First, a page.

> until we have size-independent new block propagation I don't really believe that is possible. I'll argue why below. To be clear, this is not an argument against increasing the block size, only against using the assumption of size-independent propagation.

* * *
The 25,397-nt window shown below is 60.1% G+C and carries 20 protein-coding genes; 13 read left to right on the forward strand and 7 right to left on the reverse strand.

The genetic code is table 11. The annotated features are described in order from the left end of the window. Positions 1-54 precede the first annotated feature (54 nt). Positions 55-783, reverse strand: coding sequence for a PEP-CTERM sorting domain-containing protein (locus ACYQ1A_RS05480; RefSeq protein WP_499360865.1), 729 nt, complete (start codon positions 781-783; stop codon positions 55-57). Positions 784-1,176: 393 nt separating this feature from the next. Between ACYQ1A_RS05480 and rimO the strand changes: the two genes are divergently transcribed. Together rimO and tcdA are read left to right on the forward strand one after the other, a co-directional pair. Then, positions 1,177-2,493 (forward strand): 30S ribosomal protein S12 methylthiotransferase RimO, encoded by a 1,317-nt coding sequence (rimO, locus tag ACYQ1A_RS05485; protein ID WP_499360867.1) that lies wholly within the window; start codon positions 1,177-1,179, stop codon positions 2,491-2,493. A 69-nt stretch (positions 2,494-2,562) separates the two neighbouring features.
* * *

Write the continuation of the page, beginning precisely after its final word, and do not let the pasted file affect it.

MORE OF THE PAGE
There are several significant improvements likely possible to various aspects of block propagation, but I don't believe you can make any part completely size-independent. Perhaps the remaining aspects result in terms in the total time that vanish compared to the link latencies for 1 MB blocks, but there will be some block sizes for which this is no longer the case, and we need to know where that is the case. * You can't assume that every transaction is pre-relayed and pre-validated. This can happen due to non-uniform relay policies (different codebases, and future things like size-limited mempools), double spend attempts, and transactions generated before a block had time to propagate. You've previously argued for a policy of not including too recent transactions, but that requires a bound on network diameter, and if these late transactions are profitable, it has exactly the same problem as making larger blocks non-proportionally more economic for larger pools groups if propagation time is size dependent). * This results in extra bandwidth usage for efficient relay protocols, and if discrepancy estimation mispredicts the size of IBLT or error correction data needed, extra roundtrips. * Signature validation for unrelayed transactions will be needed at block relay time. * Database lookups for the inputs of unrelayed transactions cannot be cached in advance. * Block validation with 100% known and pre-validated transactions is not constant time, due to updates that need to be made to the UTXO set (and future ideas like UTXO commitments would make this effect an order of magnitude worse). * More efficient relay protocols also have higher CPU cost for encoding/decoding. Again, none of this is a reason why the block size can't increase. If availability of hardware with higher bandwidth, faster disk/ram access times, and faster CPUs increases, we should be able to have larger blocks with the same propagation profile as smaller blocks with earlier technology. But we should know how technology scales with larger blocks, and I don't believe we do, apart from microbenchmarks in laboratory conditions. -- Pieter On Fri, May 8, 2015 at 3:20 AM, Matt Whitlock <b...@mattwhitlock.name> wrote: > Between all the flames on this list, several ideas were raised that did > not get much attention. I hereby resubmit these ideas for consideration and > discussion. > > - Perhaps the hard block size limit should be a function of the actual > block sizes over some trailing sampling period. For example, take the > median block size among the most recent 2016 blocks and multiply it by 1.5. > This allows Bitcoin to scale up gradually and organically, rather than > having human beings guessing at what is an appropriate limit. > A lot of people like this idea, or something like it. It is nice and simple, which is really important for consensus-critical code. With this rule in place, I believe there would be more "fee pressure" (miners would be creating smaller blocks) today. I created a couple of histograms of block sizes to infer what policy miners are ACTUALLY following today with respect to block size: Last 1,000 blocks: http://bitcoincore.org/~gavin/sizes_last1000.html Notice a big spike at 750K -- the default size for Bitcoin Core. This graph might be misleading, because transaction volume or fees might not be high enough over the last few days to fill blocks to whatever limit miners are willing to mine. So I graphed a time when (according to statoshi.info) there WERE a lot of transactions waiting to be confirmed: http://bitcoincore.org/~gavin/sizes_357511.html That might also be misleading, because it is possible there were a lot of transactions waiting to be confirmed because miners who choose to create small blocks got lucky and found more blocks than normal. In fact, it looks like that is what happened: more smaller-than-normal blocks were found, and the memory pool backed up. So: what if we had a dynamic maximum size limit based on recent history? The average block size is about 400K, so a 1.5x rule would make the max block size 600K; miners would definitely be squeezing out transactions / putting pressure to increase transaction fees. Even a 2x rule (implying 800K max blocks) would, today, be squeezing out transactions / putting pressure to increase fees. Using a median size instead of an average means the size can increase or decrease more quickly. For example, imagine the rule is "median of last 2016 blocks" and 49% of miners are producing 0-size blocks and 51% are producing max-size blocks. The median is max-size, so the 51% have total control over making blocks bigger. Swap the roles, and the median is min-size. Because of that, I think using an average is better-- it means the max size will change (up or down) more slowly. I also think 2016 blocks is too long, because transaction volumes change quicker than that. An average over 144 blocks (last 24 hours) would be better able to handle increased transaction volume around major holidays, and would also be able to react more quickly if an economically irrational attacker attempted to flood the network with fee-paying transactions. So my straw-man proposal would be: max size 2x average size over last 144 blocks, calculated at every block. There are a couple of other changes I'd pair with that consensus change: + Make the default mining policy for Bitcoin Core neutral-- have its target block size be the average size, so miners that don't care will "go along with the people who do care." + Use something like Greg's formula for size instead of bytes-on-the-wire, to discourage bloating the UTXO set. --------- When I've proposed (privately, to the other core committers) some dynamic algorithm the objection has been "but that gives miners complete control over the max block size." I think that worry is unjustified right now-- certainly, until we have size-independent new block propagation there is an incentive for miners to keep their blocks small, and we see miners creating small blocks even when there are fee-paying transactions waiting to be confirmed. I don't even think it will be a problem if/when we do have size-independent new block propagation, because I think the combination of the random timing of block-finding plus a dynamic limit as described above will create a healthy system. If I'm wrong, then it seems to me the miners will have a very strong incentive to, collectively, impose whatever rules are necessary (maybe a soft-fork to put a hard cap on block size) to make the system healthy again. -- -- Gavin Andresen ------------------------------------------------------------------------------ _______________________________________________ Bitcoin-development mailing list Bitcoinemail@example.com https://lists.sourceforge.net/lists/listinfo/bitcoin-development